Which is why you cannot get people to spread your ideas, plural. That’s too complex and the wrong way to think about it.

So, here’s what you do: You create content that underscores your category. Whatever blog posts, guest posts, e-books whatever you publish – all of it should promote the category, even more than it promotes the brand.

In essence yiulre trying to get people to promote te cateogey that just happen to dominate.


But What Makes People Share Stuff?

Sometimes I think the question should be what stops people from sharing. We live in a culture of sharing information. People do it all day long. There’s an astonishing demand for ideas, help and advice. Great.

But you need to understand what drives people to do all that sharing and seek out all that information.

Well, there are countless psychological and emotional triggers behind those behaviors.

But most of all, I would say that sharing content is about value. People seek out and share the content that has value to them.

The key to getting people to share your content and your idea is to present them with clear, simple, and compelling value.

Now different groups value different things, of course. But again we’re talking strategically here, so this:

People share the content that:

  • Makes their lives better in some way.
  • Helps them think or act in new and profitable ways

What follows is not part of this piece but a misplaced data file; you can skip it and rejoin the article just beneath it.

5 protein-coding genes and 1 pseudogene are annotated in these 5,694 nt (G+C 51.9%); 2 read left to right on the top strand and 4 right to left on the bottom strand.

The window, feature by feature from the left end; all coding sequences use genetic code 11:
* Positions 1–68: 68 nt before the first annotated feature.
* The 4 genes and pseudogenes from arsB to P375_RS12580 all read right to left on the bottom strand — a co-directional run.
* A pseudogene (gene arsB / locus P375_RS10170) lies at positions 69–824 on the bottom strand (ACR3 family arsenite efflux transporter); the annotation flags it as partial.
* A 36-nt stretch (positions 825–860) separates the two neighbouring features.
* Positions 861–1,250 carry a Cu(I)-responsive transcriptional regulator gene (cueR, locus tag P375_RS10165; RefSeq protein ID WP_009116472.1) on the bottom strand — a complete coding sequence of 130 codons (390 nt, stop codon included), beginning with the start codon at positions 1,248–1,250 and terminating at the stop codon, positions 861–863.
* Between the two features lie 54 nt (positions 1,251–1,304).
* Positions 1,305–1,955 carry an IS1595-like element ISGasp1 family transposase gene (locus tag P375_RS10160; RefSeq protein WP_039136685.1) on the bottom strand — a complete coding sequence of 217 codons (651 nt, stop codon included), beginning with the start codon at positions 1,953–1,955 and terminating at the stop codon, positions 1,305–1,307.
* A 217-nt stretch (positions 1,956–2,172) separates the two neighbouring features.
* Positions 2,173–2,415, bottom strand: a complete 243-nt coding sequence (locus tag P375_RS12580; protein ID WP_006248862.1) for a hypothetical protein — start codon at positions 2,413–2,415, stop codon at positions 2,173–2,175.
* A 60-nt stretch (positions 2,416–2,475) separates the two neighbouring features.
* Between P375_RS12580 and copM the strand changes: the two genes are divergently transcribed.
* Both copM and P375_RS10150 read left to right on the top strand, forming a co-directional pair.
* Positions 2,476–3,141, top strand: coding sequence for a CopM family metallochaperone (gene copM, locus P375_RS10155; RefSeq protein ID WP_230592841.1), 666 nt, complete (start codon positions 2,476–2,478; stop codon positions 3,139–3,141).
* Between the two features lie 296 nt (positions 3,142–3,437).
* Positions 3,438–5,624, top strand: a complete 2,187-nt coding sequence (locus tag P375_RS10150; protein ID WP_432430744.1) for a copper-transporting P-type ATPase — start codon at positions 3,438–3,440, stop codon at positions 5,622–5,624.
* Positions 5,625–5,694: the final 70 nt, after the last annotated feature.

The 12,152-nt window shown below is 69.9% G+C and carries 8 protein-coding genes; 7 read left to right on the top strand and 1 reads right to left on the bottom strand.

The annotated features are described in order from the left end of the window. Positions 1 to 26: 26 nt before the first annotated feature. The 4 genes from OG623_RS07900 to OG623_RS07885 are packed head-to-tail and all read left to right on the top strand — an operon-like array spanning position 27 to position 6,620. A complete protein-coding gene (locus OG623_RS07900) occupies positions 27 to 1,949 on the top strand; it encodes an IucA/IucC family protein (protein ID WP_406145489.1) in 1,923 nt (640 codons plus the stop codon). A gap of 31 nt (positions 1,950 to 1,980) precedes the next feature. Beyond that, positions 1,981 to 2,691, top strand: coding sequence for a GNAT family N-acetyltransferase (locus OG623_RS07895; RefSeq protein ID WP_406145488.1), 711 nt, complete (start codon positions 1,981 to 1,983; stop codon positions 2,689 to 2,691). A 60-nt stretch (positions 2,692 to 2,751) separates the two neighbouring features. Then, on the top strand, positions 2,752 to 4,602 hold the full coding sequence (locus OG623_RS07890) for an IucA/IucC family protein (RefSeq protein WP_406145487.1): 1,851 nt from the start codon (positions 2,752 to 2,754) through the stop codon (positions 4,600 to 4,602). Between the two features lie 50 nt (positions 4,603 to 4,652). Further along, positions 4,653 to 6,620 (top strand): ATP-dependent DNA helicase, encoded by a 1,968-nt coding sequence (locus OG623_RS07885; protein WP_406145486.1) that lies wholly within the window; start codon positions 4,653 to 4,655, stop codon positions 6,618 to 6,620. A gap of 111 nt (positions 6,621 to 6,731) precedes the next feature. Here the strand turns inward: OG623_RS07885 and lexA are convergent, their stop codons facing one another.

• Entertains or amuses them.
  • Moves them emotionally.
  • Is clear, simple, minimalist.
  • Targets exactly the problem they’re trying to resolve.
  • Empathizes with them and takes their perspective.
  • Has voice, opinion, world view, personality, attitude.

If you can produce that type of content, not only will your content get picked up but you will be able to reach out to influencers with it. You’ll also be in the position to guest post on bigger sites and in related forums, and so on.


Act Three: Generate an Income

Before you start a content business you'll need to know how you're going to get income from the thing. So, how?

Well, I can’t tell you in the abstract how you should monetize your content. Because it depends on your focus and your goals. But know that content serves two purposes for you:

You'll use content to create products or services. From e-books, to paid courses, you have an endless range of information-product options.

You'll use content to market those products or services. This is the famed content marketing.


The quickest option: Services

The easiest way to start a content business is by offering a service. Assuming you have the expertise, you can consult, tutor, coach, support, guide and so on, over Skype, or face-to-face. This is a way to turn your knowledge and experience into immediate income.

You could do this with relatively little content on your site – you’d have to have just enough information on your blog to establish the essentials. You need to demonstrate that you can solve a hard problem for  your first customers. (Hourly rates can go from $25 per hour to hundreds of dollars per hour.)

So, that may be a way to launch. In the longer term, however, the problem with consulting is scale: You can only manage so many customers. Burnout is a problem and spreading the consulting throughout the day is often tricky.

This is why products may be the long-term answer.

Selling Information Products

Information products open up a world of income possibilities. If you can format courses you can sell them for much higher rates than for e-books. Meanwhile, create enough of information products and you may be able to start a membership site with recurring monthly revenue. And so on.